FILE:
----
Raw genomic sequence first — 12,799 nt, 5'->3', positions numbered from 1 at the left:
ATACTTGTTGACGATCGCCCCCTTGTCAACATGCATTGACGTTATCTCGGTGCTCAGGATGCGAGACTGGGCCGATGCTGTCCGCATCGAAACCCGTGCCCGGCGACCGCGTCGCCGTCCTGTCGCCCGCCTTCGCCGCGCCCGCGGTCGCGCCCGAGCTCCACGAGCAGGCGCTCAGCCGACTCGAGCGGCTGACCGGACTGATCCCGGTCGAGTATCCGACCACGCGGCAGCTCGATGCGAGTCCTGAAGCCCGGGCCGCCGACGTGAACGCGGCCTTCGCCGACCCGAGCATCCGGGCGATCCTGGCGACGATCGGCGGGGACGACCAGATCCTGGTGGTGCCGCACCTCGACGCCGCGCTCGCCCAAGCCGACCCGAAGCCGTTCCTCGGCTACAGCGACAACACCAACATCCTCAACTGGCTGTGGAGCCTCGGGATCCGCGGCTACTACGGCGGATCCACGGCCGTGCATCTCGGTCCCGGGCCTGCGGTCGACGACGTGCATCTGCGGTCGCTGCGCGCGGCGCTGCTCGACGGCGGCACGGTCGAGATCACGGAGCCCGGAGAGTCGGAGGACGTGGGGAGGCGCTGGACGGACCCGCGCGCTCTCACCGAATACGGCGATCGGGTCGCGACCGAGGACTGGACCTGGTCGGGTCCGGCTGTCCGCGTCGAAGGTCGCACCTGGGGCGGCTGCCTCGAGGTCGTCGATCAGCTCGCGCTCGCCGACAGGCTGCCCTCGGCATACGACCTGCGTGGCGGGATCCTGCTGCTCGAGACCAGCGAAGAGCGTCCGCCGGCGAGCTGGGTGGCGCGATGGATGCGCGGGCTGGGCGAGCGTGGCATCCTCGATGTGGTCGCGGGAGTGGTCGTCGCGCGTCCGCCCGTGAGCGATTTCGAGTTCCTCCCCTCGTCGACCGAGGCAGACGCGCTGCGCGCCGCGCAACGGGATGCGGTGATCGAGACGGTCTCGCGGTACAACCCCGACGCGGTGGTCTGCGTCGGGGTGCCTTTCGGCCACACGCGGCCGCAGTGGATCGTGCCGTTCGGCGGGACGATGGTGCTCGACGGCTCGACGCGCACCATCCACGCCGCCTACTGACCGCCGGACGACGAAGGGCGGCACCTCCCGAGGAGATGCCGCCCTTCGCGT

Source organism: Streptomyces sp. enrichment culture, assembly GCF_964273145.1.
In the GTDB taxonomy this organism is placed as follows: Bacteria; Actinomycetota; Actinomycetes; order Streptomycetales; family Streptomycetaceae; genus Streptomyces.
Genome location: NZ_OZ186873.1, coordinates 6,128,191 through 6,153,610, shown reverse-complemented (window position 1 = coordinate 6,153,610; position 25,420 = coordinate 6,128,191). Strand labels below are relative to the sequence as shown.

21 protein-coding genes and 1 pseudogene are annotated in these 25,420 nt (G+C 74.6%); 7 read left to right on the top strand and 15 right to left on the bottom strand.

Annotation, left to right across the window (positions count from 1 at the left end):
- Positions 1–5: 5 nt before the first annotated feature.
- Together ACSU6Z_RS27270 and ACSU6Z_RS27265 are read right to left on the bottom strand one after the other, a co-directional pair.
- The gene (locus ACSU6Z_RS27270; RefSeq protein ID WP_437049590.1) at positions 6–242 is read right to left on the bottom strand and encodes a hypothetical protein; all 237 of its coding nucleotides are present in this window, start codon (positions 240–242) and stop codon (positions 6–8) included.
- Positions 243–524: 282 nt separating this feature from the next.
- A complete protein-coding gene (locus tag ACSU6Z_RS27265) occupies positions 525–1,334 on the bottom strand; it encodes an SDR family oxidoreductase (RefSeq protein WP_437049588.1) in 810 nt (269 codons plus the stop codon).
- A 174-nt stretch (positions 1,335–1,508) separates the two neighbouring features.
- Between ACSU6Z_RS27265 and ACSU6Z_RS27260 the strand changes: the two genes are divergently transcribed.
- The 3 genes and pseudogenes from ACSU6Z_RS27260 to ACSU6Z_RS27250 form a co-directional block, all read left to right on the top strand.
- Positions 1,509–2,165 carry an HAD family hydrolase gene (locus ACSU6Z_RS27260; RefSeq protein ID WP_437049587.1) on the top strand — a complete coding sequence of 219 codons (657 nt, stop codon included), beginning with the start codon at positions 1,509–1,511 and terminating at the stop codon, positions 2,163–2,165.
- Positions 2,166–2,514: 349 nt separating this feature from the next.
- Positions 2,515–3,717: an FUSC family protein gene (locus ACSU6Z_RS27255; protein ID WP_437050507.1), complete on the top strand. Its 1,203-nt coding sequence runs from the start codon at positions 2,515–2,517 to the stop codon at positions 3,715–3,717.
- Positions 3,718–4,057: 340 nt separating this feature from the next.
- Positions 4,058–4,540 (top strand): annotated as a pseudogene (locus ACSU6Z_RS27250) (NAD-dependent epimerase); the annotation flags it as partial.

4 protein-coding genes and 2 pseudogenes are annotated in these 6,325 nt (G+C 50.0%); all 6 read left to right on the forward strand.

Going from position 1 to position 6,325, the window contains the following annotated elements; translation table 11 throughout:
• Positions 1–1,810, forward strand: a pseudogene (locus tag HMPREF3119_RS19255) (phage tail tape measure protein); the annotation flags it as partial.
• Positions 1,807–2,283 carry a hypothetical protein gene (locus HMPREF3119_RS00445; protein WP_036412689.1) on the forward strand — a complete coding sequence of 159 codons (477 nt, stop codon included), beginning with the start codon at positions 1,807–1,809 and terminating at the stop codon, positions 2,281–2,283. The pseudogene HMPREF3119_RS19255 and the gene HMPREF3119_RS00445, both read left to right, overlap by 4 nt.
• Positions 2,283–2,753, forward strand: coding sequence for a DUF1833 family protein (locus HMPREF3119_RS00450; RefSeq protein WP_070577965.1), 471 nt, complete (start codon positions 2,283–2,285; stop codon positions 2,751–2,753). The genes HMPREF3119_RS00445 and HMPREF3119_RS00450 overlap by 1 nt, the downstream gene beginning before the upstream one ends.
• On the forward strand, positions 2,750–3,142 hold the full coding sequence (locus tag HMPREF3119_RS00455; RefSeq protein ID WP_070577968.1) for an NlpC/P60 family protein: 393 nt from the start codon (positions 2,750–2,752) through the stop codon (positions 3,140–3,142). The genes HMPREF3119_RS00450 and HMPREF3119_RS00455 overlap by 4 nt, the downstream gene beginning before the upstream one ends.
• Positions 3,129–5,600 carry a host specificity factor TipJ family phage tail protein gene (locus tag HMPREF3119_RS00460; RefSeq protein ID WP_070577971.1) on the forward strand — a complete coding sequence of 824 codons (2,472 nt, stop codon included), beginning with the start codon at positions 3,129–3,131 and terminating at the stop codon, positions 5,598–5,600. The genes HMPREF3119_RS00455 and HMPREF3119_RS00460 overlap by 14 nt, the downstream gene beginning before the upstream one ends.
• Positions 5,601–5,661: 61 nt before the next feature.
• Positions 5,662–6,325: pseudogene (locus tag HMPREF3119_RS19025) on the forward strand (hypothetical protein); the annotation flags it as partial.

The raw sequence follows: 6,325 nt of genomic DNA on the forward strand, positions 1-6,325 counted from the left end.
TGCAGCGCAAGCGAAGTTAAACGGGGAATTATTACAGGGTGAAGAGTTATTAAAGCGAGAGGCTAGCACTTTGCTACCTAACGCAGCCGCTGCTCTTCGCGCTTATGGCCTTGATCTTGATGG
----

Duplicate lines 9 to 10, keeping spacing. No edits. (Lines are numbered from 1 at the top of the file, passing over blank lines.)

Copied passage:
- Together ACSU6Z_RS27270 and ACSU6Z_RS27265 are read right to left on the bottom strand one after the other, a co-directional pair.
- The gene (locus ACSU6Z_RS27270; RefSeq protein ID WP_437049590.1) at positions 6–242 is read right to left on the bottom strand and encodes a hypothetical protein; all 237 of its coding nucleotides are present in this window, start codon (positions 240–242) and stop codon (positions 6–8) included.